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The Mini-master

WILFRID MELLERS reviews a comprehensive new study of Satie

Not much more than a half-a-century ago Erik Satie was regarded, if at all, as a blagueur who wrote funny sentences in his scores, wore a pince-nez, never opened letters, and accumulated umbrellas, dustily stored in his dowdy apartment in the dreary suburb of Arceuil. Nowadays we have a book by Robert Orledge, as brilliant as it is big, discussing Satie's music in depth, along with hardly less comprehensive studies (in French) by Ornella Volta, and a clutch of smaller but interested and interesting enquiries into sundry aspects of his life and works. Clearly, Satie's reputation as a mini-master of historical as well as intrinsic significance is now undisputed; and an unexpected addition to academic respectability is the fact that snippets of Satie's music are now familiar to thousands of people who have never heard his name, since some of his early piano pieces frequently serve as aural wall-paper, hopefully promoting sales on TV commercials. That is an irony that Satie's twinkle-eyed ghost must relish; he, who invented 'musique d'ameublement', has the last as well as the first laugh.

Characteristically Satie, born in 1866, started with a dual identity: as a hermetically private Artist garbed in velvet jacket and floppy hat, and as a pop musician functioning in the café-concert milieu of Montmartre. In both roles he reacted against 'old' Europe's egomania: specifically against Wagner, whose Tristan and Parsifal had brought the wheel of European humanism full circle, seeking quasi-religious ecstacy from the identification of love and death; and against Debussy who, dealing in Pelléas et Mélisande with the same theme, substituted for ecstacy a tender but tough fortitude. But what, in this twilight of humanism, was an artist to do if he wasn't, like Wagner, heroic or bumptious enough to offer his inner life as surrogate for the destiny of the human race nor yet, like Debussy, brave enough to accept the impermanence of the senses as the only truth humanly apprehensible? If human experience failed him, he must seek the logic of geometry; and in the (Parisian) worlds Satie inhabited during the last decade of the 19th and the first two decades of the 20th century, that meant confronting the disturbing effects that machine technology was having in our industrialized communities, both on social institutions and on the human psyche. During the 1890s Satie explored a 'gothick' religiosity, no more than playfully for 'religious' reasons, but 'seriously' in pursuit of a self-effacing chastity of line; while he similarly made pseudo-archaic (classically 'Greek' or 'Cretan') dances for piano that seemed, in their gentle repetitiousness, almost void of temporal progression, and of human accident or distress. Both these aspects of Satie's early music have attributes in common with machines - albeit machines blissfully liberated from the minatoriness inherent in mechanization. That Satie wasn't consciously aware of what he was doing is the point; and was partly due to the fact that so much of his early professional life was spent in making songs, dances, and theatre pieces that didn't claim to explore, let alone to elevate, the human spirit but sought rather to wile away time agreeably, without doing too much harm.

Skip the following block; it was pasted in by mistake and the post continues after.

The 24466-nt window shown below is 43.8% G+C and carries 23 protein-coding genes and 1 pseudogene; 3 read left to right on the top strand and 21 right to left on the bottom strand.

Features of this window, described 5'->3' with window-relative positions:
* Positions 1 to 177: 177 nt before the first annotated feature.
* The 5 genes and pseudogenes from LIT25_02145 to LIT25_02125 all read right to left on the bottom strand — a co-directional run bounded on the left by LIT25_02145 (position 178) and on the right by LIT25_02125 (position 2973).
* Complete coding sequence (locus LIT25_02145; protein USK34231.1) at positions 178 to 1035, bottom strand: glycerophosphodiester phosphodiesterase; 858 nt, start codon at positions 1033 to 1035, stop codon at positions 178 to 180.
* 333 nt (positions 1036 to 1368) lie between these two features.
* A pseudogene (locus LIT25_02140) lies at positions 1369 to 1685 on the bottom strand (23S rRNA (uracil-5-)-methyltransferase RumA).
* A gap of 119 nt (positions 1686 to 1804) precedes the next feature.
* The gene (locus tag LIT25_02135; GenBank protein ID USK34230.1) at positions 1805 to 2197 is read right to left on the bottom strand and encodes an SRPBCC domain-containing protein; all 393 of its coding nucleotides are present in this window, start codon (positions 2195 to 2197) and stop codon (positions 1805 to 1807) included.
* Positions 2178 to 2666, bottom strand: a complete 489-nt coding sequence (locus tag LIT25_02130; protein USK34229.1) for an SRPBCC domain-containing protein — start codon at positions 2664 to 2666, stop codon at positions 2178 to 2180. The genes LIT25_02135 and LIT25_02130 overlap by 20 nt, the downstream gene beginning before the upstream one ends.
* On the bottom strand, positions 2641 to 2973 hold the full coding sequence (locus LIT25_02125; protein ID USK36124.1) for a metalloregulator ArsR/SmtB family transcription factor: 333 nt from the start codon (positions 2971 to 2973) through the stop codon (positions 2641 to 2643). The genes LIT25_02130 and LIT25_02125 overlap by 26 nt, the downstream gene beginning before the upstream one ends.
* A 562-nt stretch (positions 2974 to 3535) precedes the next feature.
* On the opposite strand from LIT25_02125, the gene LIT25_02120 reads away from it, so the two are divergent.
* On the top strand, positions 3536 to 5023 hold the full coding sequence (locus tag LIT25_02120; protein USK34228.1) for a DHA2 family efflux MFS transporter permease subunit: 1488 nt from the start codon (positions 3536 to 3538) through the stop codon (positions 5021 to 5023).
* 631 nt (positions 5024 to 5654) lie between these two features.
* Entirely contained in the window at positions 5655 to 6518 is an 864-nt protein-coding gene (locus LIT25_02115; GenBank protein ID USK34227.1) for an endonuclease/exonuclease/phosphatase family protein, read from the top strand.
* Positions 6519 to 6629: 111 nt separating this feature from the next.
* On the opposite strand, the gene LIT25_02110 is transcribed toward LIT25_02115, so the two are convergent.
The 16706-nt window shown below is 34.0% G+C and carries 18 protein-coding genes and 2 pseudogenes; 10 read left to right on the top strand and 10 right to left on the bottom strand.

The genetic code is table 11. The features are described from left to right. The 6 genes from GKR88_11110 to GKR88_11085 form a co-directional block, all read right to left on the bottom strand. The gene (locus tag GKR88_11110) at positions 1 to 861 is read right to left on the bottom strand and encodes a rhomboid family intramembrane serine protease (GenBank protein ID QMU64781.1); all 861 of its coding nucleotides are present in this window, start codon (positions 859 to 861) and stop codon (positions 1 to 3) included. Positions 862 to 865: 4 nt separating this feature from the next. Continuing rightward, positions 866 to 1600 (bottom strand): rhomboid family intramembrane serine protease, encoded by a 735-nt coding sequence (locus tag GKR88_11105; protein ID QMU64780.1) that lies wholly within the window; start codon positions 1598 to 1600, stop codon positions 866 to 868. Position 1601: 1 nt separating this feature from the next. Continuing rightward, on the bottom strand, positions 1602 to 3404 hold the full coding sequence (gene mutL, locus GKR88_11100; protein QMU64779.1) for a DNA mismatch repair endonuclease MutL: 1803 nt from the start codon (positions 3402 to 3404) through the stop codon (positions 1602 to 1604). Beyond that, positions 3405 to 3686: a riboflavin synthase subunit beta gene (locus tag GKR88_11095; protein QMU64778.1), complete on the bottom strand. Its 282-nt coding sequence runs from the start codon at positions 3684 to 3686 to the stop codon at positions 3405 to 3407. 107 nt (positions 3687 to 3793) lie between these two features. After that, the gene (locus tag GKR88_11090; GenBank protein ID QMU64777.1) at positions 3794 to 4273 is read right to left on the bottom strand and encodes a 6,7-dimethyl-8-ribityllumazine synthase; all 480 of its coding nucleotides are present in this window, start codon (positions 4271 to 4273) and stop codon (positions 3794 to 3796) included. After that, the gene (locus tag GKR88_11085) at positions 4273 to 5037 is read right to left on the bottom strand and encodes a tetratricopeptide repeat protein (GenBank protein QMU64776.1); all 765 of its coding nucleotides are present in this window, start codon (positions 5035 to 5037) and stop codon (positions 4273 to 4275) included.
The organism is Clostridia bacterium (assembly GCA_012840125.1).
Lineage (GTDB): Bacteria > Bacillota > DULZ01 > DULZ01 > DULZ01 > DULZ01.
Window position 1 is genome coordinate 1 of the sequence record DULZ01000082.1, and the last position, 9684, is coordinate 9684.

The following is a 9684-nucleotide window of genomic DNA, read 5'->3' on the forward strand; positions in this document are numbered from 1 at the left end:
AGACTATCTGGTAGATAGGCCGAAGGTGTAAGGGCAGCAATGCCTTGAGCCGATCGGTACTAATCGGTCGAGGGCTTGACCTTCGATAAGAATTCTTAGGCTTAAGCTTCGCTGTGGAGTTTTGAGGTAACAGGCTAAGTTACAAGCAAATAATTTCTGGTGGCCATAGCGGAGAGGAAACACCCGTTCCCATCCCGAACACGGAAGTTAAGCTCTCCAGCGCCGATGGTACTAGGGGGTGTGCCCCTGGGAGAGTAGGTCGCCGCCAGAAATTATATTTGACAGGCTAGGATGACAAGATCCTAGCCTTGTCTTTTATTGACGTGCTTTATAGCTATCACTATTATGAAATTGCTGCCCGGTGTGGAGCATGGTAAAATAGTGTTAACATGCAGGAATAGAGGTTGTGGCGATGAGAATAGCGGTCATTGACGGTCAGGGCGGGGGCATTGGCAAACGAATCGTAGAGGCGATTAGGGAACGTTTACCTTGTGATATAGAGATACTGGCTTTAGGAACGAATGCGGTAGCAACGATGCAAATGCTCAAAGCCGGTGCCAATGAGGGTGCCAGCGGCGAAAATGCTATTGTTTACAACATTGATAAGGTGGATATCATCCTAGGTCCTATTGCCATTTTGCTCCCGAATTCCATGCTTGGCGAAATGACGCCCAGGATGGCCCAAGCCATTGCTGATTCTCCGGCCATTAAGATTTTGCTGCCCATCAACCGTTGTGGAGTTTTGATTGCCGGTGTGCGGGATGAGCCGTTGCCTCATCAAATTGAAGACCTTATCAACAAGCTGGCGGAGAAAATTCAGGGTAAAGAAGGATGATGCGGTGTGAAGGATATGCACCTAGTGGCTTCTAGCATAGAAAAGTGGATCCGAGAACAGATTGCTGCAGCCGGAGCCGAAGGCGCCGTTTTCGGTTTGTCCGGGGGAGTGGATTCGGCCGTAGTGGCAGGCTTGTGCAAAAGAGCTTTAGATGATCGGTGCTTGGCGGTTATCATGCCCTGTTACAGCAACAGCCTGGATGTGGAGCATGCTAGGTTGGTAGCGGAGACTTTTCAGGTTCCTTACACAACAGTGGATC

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Copyright © Wilfrid Mellers, September 11th 1999


Steven Moore Whiting
Satie the Bohemian: from Cabaret to Concert Hall
Clarendon Press, Oxford, UK
ISBN 0198 164580



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